must be experimentally determined for each individual, by subjecting their reports to
subsequent proof. Yet when used judiciously, and in conjunction with his physical
senses and common sense, they are found to be extraordinarily valuable aids to
spiritual knowledge.
In using the physical senses to gather material to be included in the foundation of a
spiritual science, we find that there is a sympathetic relation between objects and
events upon the earth and the heavenly bodies and their movements. No psychic
faculties are needed to prove this, as it comes directly under the methods of physical
experiment. Yet the science of astrology, which sets forth in mathematical terms, the
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relation of the heavenly bodies to things on earth, has mostly been handed down to us
from the ancient magi. Not that we merely accept what they have stated; but, using
statistical methods upon observed results, we have found their statements and
interpretations amazingly accurate.
The same magi specialized, generation after generation, for thousands of years, in
just two things: they specialized in astrology, and they specialized in gaining
information concerning the soul of man.
In the acquisition of information on these two subjects they developed their psychic
senses to a high degree, and they kept laborious records of experiments, day after
day, year after year, generation after generation.
And, in so much as the vast amount of information which has come down to us from
them concerning astrology has been proved by experimental methods and modern
research to be highly accurate, we are justified, I think, in placing some confidence in
their findings where their other specialty is concerned. All the more so, because they
linked their spiritual findings to astrology. Astrology, to them, was not merely
character-reading, and a means of predicting events. It was also the science of the
soul and the key to all spiritual possibilities. It had an exoteric side, which was
applicable to the physical affairs of life; but it also had a more important esoteric side,
which revealed the nature of the soul and to what conditions it would be subjected in
the future.
Thus these men of an olden day formulated just such a spiritual science as that for
which we search. They scanned the universe with highly trained psychic vision, they
checked the information gained in one manner by information gained in another
manner; and when, as time went by, they became convinced they had some spiritual
treasure, by means of correspondence, which they understood so well, they traced
this spiritual fact as a constellation in the sky.
Still further applying this principle of correspondences, they attached each to a
number, so that spiritual ideas might be combined and handled mathematically, even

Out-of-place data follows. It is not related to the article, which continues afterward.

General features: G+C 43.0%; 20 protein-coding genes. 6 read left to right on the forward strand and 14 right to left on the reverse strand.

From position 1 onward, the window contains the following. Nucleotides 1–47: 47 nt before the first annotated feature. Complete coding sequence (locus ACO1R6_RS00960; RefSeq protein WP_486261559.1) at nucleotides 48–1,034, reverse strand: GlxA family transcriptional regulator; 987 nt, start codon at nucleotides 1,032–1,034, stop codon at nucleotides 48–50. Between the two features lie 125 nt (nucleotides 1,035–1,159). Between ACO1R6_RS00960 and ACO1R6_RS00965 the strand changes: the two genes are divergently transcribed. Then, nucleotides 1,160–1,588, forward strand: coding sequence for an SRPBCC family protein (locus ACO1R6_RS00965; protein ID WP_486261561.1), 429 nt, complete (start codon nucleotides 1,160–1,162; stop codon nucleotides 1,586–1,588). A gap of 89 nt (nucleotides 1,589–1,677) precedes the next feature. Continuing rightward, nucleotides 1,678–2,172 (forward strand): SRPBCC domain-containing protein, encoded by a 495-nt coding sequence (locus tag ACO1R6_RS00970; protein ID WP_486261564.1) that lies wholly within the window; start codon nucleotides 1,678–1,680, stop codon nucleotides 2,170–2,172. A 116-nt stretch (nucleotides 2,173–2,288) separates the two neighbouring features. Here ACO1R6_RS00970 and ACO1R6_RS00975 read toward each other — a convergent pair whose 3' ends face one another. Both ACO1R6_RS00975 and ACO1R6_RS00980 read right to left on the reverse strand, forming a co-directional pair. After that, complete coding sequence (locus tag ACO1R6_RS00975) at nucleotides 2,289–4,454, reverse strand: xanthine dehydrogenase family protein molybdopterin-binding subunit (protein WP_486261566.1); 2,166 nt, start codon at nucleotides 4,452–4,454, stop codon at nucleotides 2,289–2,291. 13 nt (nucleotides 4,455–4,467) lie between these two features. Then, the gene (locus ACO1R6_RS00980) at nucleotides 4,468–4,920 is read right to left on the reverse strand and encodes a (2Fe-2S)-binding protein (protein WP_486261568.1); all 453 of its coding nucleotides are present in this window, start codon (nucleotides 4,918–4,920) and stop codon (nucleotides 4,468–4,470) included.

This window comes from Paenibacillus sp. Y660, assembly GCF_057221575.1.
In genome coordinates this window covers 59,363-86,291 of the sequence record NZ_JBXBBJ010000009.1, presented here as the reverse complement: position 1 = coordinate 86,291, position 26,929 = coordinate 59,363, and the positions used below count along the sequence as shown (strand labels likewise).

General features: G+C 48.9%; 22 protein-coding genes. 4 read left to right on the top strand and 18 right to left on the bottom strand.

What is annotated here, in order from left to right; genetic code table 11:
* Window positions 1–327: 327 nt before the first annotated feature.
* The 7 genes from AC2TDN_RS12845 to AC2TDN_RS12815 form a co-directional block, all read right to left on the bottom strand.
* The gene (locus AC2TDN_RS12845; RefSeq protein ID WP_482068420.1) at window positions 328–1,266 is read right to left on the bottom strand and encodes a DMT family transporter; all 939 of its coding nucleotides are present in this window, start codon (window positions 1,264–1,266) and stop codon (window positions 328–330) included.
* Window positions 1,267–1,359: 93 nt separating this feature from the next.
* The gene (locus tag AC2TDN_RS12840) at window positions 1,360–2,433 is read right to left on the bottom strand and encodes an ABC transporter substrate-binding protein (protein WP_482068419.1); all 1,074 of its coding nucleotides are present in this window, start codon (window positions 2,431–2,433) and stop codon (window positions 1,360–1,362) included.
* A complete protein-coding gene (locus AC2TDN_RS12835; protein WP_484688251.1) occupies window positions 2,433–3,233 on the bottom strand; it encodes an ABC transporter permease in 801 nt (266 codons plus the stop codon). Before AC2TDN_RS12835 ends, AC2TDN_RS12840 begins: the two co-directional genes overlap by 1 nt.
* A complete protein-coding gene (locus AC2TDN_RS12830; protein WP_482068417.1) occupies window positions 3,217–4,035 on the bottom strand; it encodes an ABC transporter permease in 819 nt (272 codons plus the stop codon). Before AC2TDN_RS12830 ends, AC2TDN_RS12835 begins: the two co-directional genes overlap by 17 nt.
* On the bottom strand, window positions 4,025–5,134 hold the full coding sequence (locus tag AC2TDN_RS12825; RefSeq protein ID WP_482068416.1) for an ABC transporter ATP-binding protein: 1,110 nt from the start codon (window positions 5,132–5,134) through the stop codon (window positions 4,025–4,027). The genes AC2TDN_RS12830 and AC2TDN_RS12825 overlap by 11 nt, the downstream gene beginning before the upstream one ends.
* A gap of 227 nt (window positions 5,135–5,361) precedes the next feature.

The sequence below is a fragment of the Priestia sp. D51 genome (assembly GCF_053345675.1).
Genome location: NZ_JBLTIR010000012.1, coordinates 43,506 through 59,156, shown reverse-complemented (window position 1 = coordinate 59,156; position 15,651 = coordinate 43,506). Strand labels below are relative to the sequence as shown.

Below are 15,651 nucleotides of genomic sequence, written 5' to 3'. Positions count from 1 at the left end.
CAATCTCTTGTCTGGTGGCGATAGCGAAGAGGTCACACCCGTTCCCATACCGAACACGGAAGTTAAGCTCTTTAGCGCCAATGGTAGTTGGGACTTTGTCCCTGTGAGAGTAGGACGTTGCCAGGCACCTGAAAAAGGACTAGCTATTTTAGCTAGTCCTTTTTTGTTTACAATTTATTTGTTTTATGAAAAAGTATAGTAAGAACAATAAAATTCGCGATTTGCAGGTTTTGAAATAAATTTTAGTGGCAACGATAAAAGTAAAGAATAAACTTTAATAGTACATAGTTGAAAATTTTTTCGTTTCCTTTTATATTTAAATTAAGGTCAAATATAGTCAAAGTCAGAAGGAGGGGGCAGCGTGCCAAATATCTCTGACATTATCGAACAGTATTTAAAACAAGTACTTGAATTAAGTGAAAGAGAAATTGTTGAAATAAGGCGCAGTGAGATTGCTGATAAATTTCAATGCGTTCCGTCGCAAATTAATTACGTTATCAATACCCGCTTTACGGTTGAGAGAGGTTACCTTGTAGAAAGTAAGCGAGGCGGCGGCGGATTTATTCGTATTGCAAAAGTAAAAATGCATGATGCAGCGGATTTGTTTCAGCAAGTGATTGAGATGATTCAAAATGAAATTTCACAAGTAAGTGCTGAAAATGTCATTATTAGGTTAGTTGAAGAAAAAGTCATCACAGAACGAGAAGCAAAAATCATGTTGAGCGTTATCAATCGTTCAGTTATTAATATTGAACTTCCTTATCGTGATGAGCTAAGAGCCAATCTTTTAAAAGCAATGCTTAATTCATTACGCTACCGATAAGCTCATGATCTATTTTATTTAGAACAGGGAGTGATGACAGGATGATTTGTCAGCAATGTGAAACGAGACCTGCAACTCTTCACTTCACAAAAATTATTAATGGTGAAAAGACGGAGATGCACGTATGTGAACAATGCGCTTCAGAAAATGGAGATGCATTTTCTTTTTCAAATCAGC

as by means of numbers we solve the more humble problem of the family budget.
And that they might thus be handled with facility, even as in algebra we use x, y, z, to
represent more complex things, they used symbols to represent the spiritual verities
that were being considered.
For convenience in handling, these symbols, which stood for definite spiritual ideas,
were engraved on plates. And thus it came about that each plate contained, in the
language of universal symbolism, the explanation of some important spiritual fact. It
explained in more detail than the pictured constellation or the symbol of the planet,
just what these men of old had discovered. It was an esoteric interpretation of the
spiritual truths associated with some planet or zodiacal sign. And attached to the
plate was its corresponding number, so that through combining numbers having the
same value as definite spiritual ideas, spiritual ideas could be handled
mathematically. By combining their numerical equivalents a number could be thus
obtained which would represent the correct resulting spiritual idea.
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Now, of course, we should not accept the spiritual findings of these ancients until
they have been subjected to rigorous tests. We should not accept the findings of
either moderns or ancients as conclusive. But because in those things where rigid
tests have been applied these men of old have proved to have had such amazingly
accurate and comprehensive knowledge, if we were to overlook their work it would,
no doubt, make our own research far more laborious. Let us approach the spiritual
ideas they have left us, not as conclusively proved, but in the same manner as we
approached exoteric astrology. Let us take them, one at a time, and subject them to
proof. And if the knowledge they left us concerning spiritual things compares in
accuracy with the knowledge they left us concerning astrology, our labors in
establishing a true spiritual science will surely be lightened.
Origin of the Tarot Cards
--Those plates upon which, in the language of universal symbolism, the ancients
inscribed their knowledge of spiritual things and the attainments possible to the
human soul, were called by the Egyptians, The Royal Path of Life.
In Egyptian, Tar means path, and Ro means royal, and thus, even at this day, the
plates are known to us as the tarot.
As a part of the mysteries divulged to candidates only after passing hazardous trials
and hardships, they have largely remained the property of secret schools of occultism
and jealously guarded by them. What has filtered through to the public has been
rather unsatisfactory and vague, although occult students the world over have
recognized their importance.
The magical wheel discovered in the thirteenth century by Raymond Lully, which
was to solve all problems, was the tarot. In the sixteenth century, William Postel